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A Pathway to Multithreat Assessment Through Integrated Multibeam Sonar

By Chris Malzone • Danny Wake • Jeff Bartkowski



Data showing an object identified as a 25-centimeter zinc ventilation pipe laying on the seafloor in 10 meters of water.
The use of multibeam echosounders for hydrographic applications is well-documented and has been widely accepted for decades. Improvements in resolution, accuracy, sampling rates, signal processing and software enhancements have further expanded the number of requirements that these sensors can address.

For instance, for Q-route applications, which ensure that navigable routes to and from ports are clear of dangers and obstructions, surveyors are now able to simultaneously collect the full water column information along with the bathymetry and seafloor imagery data (e.g., backscatter, snippets, side scan) to identify dangers on and above the seafloor. In ports and harbors, a single sonar can produce 512 soundings per transmission up to 50 times per second while also electronically steering the entire swath within 5 degrees of horizontal without having to physically remount the head.

Improvements in software have paved the road for vessel-mounted lidar systems to interface with multibeam systems and provide real-time 3D imagery above and beneath the water surface. Such innovations are providing valuable decision-making data for ports and harbors to better assess conditions within their infrastructure to enhance threat prevention and promote safety.


Applications and Solutions
The first commercial multibeam echosounder put into service provided 60 soundings per ping over a swath that was twice the water depth. These systems have evolved to provide more than 500 soundings per ping, with a swath more than 6.5 times the water depth, can acquire the qualitative backscatter data (seafloor and water column) and have doubled in resolution. To address the needs within a port or harbor infrastructure, multibeam technology needed to evolve beyond simply providing the geomorphology but to allow users to identify discrete targets both on and above the seafloor.

Since 2010, RESON (Slangerup, Denmark) has worked with local survey companies and port authorities to demonstrate how surveyors can collect full data-rate water column backscatter data while also obtaining the bathymetric and seafloor backscatter information with the 7000 series of its SeaBat multibeam echosounders. This feature was achieved through improvements to the sonarís electronic architecture, which combined the sonar-processing electronics with computing electronics. This increased the sonarís signal-processing capability to take advantage of standard personal computer components, such as central processing units, video-card graphics processing units and RAM.

To address route survey requirements, including those for Q-route surveys, RESON introduced a programmable beamformer in 2010 that utilizes equiangular (EA) and equidistant (ED) bottom detection modes, separately or combined.

The use of EA and ED has been well-documented in literature, however, combining the two detection methods into a single swath is just now being implemented. A programmable beamformer allows the user to define the density of three sectors within the swath: two low-density ED and one high-density EA.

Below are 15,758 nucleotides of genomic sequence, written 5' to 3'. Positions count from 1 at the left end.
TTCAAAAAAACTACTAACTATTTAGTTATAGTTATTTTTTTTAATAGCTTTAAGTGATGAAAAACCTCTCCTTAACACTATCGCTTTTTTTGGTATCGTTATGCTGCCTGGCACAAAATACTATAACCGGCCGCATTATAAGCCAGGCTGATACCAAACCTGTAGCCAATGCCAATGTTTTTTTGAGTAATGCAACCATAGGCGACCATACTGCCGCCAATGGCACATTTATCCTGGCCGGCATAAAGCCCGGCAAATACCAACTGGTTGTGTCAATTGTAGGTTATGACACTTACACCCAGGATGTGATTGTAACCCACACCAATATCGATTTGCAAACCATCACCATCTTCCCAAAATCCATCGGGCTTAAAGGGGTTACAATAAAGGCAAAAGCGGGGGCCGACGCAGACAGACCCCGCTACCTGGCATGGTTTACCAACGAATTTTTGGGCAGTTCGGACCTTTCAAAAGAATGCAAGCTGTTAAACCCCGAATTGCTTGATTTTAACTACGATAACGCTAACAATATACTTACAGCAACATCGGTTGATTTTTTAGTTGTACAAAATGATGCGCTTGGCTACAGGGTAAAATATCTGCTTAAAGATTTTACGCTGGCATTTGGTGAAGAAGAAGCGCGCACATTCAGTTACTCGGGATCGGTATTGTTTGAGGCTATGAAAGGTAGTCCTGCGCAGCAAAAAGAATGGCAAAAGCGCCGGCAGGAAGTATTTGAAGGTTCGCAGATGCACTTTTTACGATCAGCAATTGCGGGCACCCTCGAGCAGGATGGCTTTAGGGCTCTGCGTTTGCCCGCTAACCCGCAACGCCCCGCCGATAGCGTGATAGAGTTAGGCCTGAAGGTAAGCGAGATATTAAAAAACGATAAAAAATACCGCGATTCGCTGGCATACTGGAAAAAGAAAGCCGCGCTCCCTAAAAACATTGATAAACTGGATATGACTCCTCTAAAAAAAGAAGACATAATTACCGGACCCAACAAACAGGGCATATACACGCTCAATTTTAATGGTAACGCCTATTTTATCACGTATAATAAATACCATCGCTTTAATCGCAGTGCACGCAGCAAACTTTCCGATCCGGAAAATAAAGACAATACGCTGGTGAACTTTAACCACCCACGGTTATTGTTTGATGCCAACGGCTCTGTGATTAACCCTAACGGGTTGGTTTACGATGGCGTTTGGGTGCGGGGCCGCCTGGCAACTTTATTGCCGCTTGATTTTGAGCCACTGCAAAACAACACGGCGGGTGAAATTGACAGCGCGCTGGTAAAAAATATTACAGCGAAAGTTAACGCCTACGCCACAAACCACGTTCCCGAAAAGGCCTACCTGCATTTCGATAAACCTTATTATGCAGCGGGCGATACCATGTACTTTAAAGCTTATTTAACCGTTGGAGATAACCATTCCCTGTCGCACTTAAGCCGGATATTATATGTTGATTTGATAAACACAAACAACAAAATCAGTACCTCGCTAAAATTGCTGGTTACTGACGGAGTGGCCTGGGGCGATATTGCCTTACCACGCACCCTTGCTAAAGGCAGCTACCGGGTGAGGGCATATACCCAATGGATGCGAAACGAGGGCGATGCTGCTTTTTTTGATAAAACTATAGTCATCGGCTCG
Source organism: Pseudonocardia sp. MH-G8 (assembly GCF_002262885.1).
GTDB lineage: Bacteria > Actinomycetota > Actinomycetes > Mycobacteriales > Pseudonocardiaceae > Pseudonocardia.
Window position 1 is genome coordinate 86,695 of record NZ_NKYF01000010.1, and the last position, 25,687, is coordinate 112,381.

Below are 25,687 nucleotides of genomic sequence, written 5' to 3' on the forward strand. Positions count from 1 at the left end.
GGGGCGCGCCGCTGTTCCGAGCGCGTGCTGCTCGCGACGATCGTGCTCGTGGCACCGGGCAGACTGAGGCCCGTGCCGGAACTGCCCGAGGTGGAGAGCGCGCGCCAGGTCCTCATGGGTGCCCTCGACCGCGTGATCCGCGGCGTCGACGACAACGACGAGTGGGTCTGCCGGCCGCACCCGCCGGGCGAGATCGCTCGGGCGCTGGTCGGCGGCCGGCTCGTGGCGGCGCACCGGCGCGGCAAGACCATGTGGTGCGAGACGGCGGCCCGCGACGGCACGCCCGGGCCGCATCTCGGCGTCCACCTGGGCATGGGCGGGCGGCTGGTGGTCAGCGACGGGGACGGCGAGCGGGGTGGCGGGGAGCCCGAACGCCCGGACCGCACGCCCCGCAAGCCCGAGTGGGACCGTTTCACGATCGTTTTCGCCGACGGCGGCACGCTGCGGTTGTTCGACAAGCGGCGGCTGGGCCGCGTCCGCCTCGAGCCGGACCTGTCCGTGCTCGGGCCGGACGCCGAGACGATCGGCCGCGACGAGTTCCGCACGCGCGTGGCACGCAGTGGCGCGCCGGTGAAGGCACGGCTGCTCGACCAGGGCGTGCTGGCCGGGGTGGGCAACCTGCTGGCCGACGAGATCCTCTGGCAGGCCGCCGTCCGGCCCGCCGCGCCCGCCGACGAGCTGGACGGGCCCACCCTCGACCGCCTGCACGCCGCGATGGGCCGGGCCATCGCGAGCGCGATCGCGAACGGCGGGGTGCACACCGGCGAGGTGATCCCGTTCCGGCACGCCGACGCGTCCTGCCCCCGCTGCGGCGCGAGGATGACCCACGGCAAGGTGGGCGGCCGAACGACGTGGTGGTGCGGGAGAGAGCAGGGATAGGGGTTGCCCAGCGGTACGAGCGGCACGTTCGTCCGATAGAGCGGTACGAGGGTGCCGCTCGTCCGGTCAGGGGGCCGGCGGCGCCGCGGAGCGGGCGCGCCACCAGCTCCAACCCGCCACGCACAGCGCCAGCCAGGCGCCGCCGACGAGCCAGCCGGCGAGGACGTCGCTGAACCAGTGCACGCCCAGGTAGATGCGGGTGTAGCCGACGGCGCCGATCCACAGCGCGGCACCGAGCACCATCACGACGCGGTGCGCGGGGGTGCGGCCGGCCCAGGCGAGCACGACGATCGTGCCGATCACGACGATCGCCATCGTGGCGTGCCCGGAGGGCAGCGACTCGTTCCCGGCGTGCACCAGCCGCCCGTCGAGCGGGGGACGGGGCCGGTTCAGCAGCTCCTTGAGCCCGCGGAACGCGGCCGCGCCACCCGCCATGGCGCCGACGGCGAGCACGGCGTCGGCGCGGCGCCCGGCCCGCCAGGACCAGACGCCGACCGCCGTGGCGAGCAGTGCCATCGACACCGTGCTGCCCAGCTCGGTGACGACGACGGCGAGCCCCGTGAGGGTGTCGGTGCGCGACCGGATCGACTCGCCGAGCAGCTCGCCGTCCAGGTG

The density of each sector is user-defined and allows the operator to focus on obtaining the highest resolution over the primary route while also obtaining information in the secondary outer section of the corridor. This feature is called Flex Mode.

In a demonstration near the Port of Oslo in Norway in 2011, the operator detected 25-centimeter-diameter circular debris on the seafloor and, utilizing Flex Mode, obtained 155 soundings per ping within a 25-centimeter diameter while maintaining a 140-degree swath. Further, the operator can also implement beam steering of the entire sector, the high density sector or both to ensure the region of interest is always properly resolved.

At the Port of Savannah, Georgia, in January 2013, RESON implemented automation routines to further improve the efficacy of Q-route surveys. At the core of RESONís sonar automation is Tracker, which allows the surveyor to get high-quality data, regardless of seafloor substrate, without the need of constant supervision. It dynamically adapts sonar settings to the environment, ensuring the system is not oversaturated and bottom detection is optimized. To continue this article please click here.


Chris Malzone is the vice president of sales for RESON Inc. His prior positions at RESON include field engineer, test and verification engineer, and scientific and autonomous applications manager. Malzone holds a masterís in oceanography and geology and has more than 20 years of experience in the academic and private sectors.

Danny Wake is a senior product manager at RESON Inc. After graduating from the University of Glasgow with a degree in geomatics, he worked in the offshore survey industry prior to joining RESON in 2005, where he commissioned fully integrated multibeam hydrographic solutions. He lectures in hydrographic surveying at the University of Glasgow.

Jeff Bartkowski is the RESON Inc. sales manager responsible for the defense, homeland security and autonomous vehicle market sectors. After graduating with a masterís in biology from Rensselaer Polytechnic Institute in 2005, he began his career in the marine technology industry focusing on the navigation and acoustic positioning of subsea vehicles.




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